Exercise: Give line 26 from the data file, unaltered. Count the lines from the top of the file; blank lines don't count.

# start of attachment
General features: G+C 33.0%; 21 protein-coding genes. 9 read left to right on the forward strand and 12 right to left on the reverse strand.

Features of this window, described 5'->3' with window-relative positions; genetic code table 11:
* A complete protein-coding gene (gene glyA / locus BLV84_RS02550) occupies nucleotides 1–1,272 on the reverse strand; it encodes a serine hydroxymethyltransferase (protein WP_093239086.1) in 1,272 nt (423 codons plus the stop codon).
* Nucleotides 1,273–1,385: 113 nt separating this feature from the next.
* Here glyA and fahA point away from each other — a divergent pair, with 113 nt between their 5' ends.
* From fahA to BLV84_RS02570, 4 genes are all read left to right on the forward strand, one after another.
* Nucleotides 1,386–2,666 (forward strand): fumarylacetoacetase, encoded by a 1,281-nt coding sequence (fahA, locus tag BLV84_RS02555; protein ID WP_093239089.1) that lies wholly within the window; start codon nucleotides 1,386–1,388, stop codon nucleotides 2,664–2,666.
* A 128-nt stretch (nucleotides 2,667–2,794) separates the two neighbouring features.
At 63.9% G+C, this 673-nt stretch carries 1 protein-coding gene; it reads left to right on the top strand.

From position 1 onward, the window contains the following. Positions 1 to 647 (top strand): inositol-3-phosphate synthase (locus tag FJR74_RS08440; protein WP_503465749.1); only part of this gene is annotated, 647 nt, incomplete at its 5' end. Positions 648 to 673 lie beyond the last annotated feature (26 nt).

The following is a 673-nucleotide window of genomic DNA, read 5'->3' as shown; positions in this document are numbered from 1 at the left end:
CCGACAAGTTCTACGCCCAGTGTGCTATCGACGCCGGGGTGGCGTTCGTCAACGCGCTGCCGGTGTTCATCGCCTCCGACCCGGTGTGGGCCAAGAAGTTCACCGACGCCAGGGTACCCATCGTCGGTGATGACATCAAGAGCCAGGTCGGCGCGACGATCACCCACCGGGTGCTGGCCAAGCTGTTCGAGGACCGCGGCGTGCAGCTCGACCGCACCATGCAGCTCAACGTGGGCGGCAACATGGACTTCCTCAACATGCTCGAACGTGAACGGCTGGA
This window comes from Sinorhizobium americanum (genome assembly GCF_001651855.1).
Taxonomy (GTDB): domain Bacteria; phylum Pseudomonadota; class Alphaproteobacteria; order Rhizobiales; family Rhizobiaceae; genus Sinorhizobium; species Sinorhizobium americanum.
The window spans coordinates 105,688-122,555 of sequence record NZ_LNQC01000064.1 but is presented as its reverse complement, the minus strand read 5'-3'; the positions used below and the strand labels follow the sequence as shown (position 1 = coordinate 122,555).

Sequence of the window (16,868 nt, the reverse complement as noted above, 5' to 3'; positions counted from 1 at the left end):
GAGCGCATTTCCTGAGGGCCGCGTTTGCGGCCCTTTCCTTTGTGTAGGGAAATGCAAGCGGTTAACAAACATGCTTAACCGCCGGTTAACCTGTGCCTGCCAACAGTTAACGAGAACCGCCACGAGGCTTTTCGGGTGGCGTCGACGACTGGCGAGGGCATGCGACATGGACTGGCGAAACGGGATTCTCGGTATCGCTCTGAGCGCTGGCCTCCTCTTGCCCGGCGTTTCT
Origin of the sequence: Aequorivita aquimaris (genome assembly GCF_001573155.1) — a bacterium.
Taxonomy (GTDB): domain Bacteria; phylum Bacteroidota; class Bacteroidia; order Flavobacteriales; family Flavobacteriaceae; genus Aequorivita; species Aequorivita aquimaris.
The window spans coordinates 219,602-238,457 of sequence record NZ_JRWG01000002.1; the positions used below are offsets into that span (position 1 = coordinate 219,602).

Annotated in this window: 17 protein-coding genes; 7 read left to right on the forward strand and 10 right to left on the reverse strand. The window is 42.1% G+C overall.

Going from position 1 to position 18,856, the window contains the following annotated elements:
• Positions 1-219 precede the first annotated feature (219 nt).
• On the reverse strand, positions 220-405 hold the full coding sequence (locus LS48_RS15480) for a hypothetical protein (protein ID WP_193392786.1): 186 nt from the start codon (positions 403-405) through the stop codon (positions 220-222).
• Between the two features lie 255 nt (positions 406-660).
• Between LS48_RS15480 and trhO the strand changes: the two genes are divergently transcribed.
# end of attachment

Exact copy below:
• Between LS48_RS15480 and trhO the strand changes: the two genes are divergently transcribed.